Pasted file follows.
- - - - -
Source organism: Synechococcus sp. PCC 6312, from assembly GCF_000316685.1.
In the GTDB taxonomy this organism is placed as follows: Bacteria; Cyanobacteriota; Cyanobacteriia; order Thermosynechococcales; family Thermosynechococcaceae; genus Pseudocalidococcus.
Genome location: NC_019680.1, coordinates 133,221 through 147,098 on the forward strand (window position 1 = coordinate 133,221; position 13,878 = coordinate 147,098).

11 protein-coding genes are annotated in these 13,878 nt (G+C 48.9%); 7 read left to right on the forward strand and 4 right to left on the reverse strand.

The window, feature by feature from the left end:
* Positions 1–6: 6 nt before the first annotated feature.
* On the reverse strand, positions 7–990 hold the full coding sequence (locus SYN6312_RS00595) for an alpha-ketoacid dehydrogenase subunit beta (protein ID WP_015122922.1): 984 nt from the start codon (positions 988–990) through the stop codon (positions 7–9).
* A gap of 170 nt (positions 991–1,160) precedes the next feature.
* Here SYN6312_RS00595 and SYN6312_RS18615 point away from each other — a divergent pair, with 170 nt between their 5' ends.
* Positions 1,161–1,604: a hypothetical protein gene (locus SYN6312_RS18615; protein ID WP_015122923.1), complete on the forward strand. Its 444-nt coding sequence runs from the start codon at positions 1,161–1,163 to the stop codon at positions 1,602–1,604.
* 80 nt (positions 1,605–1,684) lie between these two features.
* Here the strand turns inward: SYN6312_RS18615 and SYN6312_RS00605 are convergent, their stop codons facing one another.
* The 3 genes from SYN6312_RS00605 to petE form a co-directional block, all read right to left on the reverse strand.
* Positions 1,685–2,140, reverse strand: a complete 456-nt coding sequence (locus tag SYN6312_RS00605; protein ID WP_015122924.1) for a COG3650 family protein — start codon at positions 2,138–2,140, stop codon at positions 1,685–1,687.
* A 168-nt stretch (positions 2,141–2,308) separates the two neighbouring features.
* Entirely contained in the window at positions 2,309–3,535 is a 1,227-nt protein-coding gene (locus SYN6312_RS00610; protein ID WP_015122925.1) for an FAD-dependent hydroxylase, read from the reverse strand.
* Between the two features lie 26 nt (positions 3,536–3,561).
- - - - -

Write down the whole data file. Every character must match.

Source organism: Synechococcus sp. PCC 6312, from assembly GCF_000316685.1.
In the GTDB taxonomy this organism is placed as follows: Bacteria; Cyanobacteriota; Cyanobacteriia; order Thermosynechococcales; family Thermosynechococcaceae; genus Pseudocalidococcus.
Genome location: NC_019680.1, coordinates 133,221 through 147,098 on the forward strand (window position 1 = coordinate 133,221; position 13,878 = coordinate 147,098).

11 protein-coding genes are annotated in these 13,878 nt (G+C 48.9%); 7 read left to right on the forward strand and 4 right to left on the reverse strand.

The window, feature by feature from the left end:
* Positions 1–6: 6 nt before the first annotated feature.
* On the reverse strand, positions 7–990 hold the full coding sequence (locus SYN6312_RS00595) for an alpha-ketoacid dehydrogenase subunit beta (protein ID WP_015122922.1): 984 nt from the start codon (positions 988–990) through the stop codon (positions 7–9).
* A gap of 170 nt (positions 991–1,160) precedes the next feature.
* Here SYN6312_RS00595 and SYN6312_RS18615 point away from each other — a divergent pair, with 170 nt between their 5' ends.
* Positions 1,161–1,604: a hypothetical protein gene (locus SYN6312_RS18615; protein ID WP_015122923.1), complete on the forward strand. Its 444-nt coding sequence runs from the start codon at positions 1,161–1,163 to the stop codon at positions 1,602–1,604.
* 80 nt (positions 1,605–1,684) lie between these two features.
* Here the strand turns inward: SYN6312_RS18615 and SYN6312_RS00605 are convergent, their stop codons facing one another.
* The 3 genes from SYN6312_RS00605 to petE form a co-directional block, all read right to left on the reverse strand.
* Positions 1,685–2,140, reverse strand: a complete 456-nt coding sequence (locus tag SYN6312_RS00605; protein ID WP_015122924.1) for a COG3650 family protein — start codon at positions 2,138–2,140, stop codon at positions 1,685–1,687.
* A 168-nt stretch (positions 2,141–2,308) separates the two neighbouring features.
* Entirely contained in the window at positions 2,309–3,535 is a 1,227-nt protein-coding gene (locus SYN6312_RS00610; protein ID WP_015122925.1) for an FAD-dependent hydroxylase, read from the reverse strand.
* Between the two features lie 26 nt (positions 3,536–3,561).